South Islanders are behind a campaign to change the South Island's name to "NZ South'".
Retired Queenstown businessman Stanley Gyles, who is a spokesman for a group of otherwise anonymous "high-profile" South Islanders, said it's time the South Island asserts its independence from the drastically-different North Island.
Gyles said many South Islanders call their island the "Mainland", but said that name has also been adopted by some North Islanders.
However, it's not just a name change they are seeking.
They want to have a pared-down bureaucracy in which South Island regional councils would be scrapped, and city and district councils would be streamlined.
They believe it could also help the revival of dormant South Island towns.
"Who knows how this will progress, but initially this is to see what people in the South Island, particularly, think about their future and their own identity."
Gyles personally believed the South Island has got to a stage where it doesn't need the North Island, and that its offerings are very different from the latter.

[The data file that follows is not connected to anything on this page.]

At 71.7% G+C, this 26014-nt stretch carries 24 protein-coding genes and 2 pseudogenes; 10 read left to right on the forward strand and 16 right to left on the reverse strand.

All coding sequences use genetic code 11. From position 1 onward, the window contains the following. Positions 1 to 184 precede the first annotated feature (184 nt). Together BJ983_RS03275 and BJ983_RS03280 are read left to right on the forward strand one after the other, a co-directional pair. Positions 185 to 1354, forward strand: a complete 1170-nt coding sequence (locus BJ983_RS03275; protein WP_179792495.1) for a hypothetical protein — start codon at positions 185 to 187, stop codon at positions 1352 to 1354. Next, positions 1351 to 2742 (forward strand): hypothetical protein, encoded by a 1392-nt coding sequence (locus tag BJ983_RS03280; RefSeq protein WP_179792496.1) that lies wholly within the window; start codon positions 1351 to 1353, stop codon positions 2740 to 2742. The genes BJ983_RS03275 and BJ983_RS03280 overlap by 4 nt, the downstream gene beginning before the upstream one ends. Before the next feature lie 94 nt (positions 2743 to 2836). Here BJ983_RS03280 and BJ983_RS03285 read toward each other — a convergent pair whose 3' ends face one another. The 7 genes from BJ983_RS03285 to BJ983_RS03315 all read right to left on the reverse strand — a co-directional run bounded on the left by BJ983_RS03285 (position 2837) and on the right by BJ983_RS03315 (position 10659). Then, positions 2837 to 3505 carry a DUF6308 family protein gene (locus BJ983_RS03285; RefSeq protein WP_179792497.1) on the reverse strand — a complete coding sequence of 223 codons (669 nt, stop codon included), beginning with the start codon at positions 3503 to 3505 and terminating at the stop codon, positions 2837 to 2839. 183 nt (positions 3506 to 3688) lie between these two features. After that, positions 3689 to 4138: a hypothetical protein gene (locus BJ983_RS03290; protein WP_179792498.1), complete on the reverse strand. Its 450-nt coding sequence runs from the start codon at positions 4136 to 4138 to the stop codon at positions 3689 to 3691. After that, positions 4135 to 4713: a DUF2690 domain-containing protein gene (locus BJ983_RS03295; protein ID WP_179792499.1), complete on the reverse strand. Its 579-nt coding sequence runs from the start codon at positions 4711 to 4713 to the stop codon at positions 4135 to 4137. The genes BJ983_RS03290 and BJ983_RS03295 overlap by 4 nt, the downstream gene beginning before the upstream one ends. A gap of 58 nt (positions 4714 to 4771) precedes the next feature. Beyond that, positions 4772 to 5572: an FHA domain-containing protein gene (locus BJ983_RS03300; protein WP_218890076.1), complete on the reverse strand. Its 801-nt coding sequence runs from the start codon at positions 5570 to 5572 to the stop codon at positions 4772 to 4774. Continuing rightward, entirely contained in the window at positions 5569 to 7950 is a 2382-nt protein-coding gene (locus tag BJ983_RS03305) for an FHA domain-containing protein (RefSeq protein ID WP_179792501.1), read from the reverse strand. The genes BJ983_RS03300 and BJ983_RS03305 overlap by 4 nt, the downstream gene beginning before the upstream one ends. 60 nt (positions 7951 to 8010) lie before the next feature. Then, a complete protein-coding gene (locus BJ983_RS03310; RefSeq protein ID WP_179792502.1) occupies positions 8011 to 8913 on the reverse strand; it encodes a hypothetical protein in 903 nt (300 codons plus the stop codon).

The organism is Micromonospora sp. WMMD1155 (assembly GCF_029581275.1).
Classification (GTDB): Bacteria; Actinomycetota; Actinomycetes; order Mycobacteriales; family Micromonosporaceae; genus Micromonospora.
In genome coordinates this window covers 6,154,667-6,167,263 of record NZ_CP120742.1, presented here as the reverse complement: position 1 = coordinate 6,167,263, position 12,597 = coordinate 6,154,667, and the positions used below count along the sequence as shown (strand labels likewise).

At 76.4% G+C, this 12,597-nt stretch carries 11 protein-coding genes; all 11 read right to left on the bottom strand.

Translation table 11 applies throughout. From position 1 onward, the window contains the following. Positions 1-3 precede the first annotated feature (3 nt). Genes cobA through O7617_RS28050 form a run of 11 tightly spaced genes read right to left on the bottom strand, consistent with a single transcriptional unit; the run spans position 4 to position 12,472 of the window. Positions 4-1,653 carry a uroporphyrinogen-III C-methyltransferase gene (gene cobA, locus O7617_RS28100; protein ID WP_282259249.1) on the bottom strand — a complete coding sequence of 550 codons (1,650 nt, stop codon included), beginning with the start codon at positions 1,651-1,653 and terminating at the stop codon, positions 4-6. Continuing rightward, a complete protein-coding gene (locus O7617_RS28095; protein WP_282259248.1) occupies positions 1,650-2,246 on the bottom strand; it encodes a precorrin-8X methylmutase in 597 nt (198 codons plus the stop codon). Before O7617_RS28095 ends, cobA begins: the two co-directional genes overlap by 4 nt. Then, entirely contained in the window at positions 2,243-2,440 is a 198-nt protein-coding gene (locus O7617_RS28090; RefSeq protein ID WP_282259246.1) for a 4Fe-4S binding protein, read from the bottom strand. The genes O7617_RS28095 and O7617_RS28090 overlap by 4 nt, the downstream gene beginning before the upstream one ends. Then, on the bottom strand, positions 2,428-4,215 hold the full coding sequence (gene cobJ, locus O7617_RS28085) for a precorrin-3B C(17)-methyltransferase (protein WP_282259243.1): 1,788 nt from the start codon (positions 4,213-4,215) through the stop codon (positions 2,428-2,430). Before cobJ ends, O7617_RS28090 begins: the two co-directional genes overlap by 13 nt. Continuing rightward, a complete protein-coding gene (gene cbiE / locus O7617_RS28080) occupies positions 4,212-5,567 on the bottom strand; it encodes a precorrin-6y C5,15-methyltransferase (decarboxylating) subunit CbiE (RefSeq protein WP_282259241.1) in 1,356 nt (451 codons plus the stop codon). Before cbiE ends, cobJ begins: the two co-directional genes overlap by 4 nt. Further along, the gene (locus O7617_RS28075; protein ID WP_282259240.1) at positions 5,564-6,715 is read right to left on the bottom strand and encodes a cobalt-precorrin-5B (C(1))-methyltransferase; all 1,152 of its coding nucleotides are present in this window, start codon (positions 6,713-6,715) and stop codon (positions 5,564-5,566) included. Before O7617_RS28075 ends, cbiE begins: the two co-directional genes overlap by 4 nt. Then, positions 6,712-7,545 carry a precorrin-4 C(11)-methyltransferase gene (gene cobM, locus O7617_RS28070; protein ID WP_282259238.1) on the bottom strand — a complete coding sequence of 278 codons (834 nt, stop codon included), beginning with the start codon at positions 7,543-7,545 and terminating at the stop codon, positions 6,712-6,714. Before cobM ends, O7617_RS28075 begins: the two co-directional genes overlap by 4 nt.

From the South Island's world-class scenery, adventure tourism, ski slopes and walking tracks to its hydroelectric resources, from its world-famous Marlborough and Central Otago wine regions to its more laid-back people.
"For instance, we don't have an Auckland with its gangs, racial tensions, violence and congestion.
"And when an international visitor goes home and says they had a great time in NZ, they may have only come to the South Island, so they should be saying, 'we had a great holiday in NZ South'."
Apart from its similarity to "North Island", the South Island's also a boring name, Gyles said.
His group's first aim is to raise $900,000 in seed money to employ the likes of a constitutional lawyer, lobbyist, researcher and social media guru to get its campaign up and running.
A "New Zealand South" Facebook page is being launched today, in addition to a website of the same name.
While promising to dismantle bureaucracy, Gyles accepted there'll be some overriding authority – "that's to be worked through" – in charge of NZ South.
Once consultants are on board, he said there'll be a roadshow throughout the South Island to get people's views.
"You can't introduce something if people don't want it," he says.
But if the campaign's successful, he suggests NZ South's first act would be to introduce a bed tax or tourist tax to fund infrastructure.
- Mountain Scene